“Keeping your mind open and in-tune is important because once that inspiration does hit you, in whatever form it may come, you have to recognize it and give it form.”
Check out the interview with PATx exclusively on Skilly Magazine Online.
Skilly: Tell us where this all began. What is your history in the music scene?
PATx: I was forced to be on the church choir as a kid. I used to hate having to lead songs. I slowly ventured out and started playing the keyboard and organ by ear and ultimately playing on Sundays instead of being in the choir. I was given outdated music software and learned how to produce. A couple years past and I was producing for local artists and my friends. After about a year or two of that, I started producing for myself and writing my own lyrics.
What are the best ways to promote yourself as an artist? Any tips you can give us?
Word of mouth is very effective. Talking to people about your music really makes an impact on retention. Social media is big also. I try to keep things somewhat interpersonal when reaching out to potential fans, avoiding spamming or generic messages. It’s also important to let them know it’s not a one-way street; I care about your interests and ambitions as well.
What do you ultimately want to become in your career?
I love performing and showcasing our work. I want to travel and showcase the music, as well as film. I want to keep our movement as authentic as possible and make sure that the love and art form are the focus and that the monetary and benefits are simply additional. Ultimately, I want this to be my day-job.
What is the hardest thing about being in the music business?
The over-saturation of the hip hop genre in particular has gotten to the point where if you say you rap or have a project out, it doesn’t hold much weight. This is a very competitive market, one where the size of a fan base is what’s really going to carry you. Getting the base needed to make noise is definitely the most difficult thing I face right now.
What is it like in your city? What is the music scene like, and how is it like living there overall?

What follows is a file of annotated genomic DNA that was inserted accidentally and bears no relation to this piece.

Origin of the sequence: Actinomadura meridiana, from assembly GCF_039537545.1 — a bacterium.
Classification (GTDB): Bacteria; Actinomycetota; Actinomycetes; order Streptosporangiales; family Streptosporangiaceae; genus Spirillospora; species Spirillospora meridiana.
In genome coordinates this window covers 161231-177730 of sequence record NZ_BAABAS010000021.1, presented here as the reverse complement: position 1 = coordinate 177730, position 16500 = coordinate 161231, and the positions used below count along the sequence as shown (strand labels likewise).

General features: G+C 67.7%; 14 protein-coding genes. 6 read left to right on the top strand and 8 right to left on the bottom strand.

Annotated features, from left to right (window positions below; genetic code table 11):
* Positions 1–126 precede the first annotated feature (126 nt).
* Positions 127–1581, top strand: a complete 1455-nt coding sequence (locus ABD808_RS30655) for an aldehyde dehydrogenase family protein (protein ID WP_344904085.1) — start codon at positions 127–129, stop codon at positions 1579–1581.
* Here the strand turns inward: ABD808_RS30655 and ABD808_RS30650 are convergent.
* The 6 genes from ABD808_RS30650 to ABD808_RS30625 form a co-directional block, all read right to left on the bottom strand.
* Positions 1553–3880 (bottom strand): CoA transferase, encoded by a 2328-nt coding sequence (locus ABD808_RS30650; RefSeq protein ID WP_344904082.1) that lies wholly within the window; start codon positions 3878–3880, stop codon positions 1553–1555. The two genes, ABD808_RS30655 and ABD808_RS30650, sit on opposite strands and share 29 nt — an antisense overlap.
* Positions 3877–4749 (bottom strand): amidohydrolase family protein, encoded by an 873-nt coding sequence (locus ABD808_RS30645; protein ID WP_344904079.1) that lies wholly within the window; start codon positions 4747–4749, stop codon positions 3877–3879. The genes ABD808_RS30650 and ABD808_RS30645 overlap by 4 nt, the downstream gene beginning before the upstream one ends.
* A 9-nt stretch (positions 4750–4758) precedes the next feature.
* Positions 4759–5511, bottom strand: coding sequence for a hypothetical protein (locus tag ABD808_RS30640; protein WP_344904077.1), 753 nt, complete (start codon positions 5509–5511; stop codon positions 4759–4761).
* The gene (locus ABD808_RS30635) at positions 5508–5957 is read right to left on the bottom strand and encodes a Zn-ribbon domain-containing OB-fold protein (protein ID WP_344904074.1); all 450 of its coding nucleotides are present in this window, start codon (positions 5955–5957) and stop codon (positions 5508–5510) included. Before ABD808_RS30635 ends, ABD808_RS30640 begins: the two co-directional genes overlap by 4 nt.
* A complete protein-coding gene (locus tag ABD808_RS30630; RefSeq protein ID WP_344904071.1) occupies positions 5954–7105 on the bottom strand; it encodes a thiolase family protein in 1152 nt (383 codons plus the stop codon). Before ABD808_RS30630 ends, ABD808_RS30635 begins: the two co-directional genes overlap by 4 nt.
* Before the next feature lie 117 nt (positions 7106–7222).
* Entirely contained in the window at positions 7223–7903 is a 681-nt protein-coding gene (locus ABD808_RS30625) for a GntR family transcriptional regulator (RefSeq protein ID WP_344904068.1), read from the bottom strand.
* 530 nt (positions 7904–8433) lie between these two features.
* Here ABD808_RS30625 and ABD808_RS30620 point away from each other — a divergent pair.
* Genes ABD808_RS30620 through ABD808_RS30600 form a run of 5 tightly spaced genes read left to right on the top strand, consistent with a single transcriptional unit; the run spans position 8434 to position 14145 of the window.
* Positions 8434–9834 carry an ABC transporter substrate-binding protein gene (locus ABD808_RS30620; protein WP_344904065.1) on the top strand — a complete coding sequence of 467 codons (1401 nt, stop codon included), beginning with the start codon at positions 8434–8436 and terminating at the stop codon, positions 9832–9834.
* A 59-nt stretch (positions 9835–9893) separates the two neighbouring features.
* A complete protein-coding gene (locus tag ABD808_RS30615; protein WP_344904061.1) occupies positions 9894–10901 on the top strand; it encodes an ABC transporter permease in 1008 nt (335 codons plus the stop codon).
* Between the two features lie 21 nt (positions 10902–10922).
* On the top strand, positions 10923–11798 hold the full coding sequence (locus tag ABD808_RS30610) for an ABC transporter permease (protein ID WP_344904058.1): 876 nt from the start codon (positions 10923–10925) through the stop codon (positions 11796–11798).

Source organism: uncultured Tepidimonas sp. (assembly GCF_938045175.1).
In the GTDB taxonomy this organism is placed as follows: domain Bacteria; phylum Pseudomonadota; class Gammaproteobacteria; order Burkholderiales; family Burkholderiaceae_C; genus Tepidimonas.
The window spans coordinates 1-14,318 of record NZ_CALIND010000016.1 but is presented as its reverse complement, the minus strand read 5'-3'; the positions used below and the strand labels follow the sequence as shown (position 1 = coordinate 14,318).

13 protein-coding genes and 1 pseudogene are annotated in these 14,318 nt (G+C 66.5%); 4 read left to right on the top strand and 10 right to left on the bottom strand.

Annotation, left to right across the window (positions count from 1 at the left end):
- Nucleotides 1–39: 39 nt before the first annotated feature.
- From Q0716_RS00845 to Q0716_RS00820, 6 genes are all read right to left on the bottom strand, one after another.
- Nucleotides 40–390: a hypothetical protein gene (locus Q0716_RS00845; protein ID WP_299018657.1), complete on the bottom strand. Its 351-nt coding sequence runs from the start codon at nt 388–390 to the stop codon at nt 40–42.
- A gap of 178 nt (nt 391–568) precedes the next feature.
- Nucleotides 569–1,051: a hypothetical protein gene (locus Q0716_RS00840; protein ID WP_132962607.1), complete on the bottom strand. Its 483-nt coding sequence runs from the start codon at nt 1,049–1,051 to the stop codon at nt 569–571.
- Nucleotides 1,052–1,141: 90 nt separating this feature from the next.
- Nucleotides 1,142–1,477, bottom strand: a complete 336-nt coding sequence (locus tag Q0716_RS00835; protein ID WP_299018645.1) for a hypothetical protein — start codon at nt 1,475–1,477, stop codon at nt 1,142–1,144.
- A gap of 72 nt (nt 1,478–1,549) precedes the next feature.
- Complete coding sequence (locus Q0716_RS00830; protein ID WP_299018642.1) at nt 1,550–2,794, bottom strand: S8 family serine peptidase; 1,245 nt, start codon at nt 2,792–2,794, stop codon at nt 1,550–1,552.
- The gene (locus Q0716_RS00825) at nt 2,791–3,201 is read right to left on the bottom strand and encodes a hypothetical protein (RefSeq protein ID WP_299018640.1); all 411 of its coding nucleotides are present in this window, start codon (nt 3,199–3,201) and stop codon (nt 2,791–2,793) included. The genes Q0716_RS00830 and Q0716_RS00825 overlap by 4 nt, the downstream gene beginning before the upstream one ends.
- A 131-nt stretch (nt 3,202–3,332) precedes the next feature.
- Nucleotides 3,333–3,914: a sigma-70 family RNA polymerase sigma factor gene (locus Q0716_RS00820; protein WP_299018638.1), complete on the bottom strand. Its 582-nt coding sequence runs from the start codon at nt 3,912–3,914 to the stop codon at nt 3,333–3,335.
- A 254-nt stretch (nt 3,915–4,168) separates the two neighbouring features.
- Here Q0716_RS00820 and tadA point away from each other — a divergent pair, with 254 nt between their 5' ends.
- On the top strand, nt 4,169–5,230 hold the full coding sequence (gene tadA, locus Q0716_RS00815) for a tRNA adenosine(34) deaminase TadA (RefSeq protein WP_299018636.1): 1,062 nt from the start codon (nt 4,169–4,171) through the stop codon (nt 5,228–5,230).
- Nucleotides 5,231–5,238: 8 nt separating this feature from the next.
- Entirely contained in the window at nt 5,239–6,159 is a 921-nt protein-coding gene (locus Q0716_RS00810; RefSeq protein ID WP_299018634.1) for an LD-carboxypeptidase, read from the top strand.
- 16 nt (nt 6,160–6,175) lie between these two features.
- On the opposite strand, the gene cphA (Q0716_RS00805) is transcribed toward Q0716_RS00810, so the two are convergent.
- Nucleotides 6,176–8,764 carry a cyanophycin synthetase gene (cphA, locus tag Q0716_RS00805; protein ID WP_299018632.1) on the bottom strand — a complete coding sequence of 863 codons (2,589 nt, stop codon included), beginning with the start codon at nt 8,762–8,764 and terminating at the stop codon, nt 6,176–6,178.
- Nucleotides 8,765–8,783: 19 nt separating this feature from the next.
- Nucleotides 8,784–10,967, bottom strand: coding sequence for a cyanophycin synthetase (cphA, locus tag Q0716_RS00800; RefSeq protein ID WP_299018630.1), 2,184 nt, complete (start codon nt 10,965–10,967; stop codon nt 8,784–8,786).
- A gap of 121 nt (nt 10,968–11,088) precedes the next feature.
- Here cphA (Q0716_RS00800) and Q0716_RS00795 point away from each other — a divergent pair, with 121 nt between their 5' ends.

Our city is pretty quiet. There’s not much of a music scene at all which is disappointing because there’s so much talent here. We artists stumble across each other through either coincidence or because we’re all present at the few showcases available. Overall, living here is definitely relaxed and small-time.
What are some of advice you can give and share to other artists who are still trying to come up?
Definitely have a plan of action. Have your overall goal, but set a lot of small and medium goals on the way. Collaborate. A lot of aspiring artists get stuck in their own lane and are resilient to other artists in the same boat. Create together. Lastly, understand both the art and the business.
What is the best thing that’s ever happened in your career?
When someone sends me a message letting me know how much one of my songs meant for them. To know I hit the nail on the head. I don’t make music just for me, I always try to keep in mind that things I say can resonate to people differently.
What is your inspiration?
I find inspiration in everything. I’m very spiritual and a deep-thinker, so I’m able to view things differently. Keeping your mind open and in-tune is important because once that inspiration does hit you, in whatever form it may come, you have to recognize it and give it form.
Do you feel anyone can be successful now in today’s world of music?
I believe positive intentions can carry you a long way. Although it’s very difficult to be successful in today’s world, especially in music, I want to believe that if you are genuine and positive and have grit you will succeed. That’s for anything. Perseverance is a great attribute.
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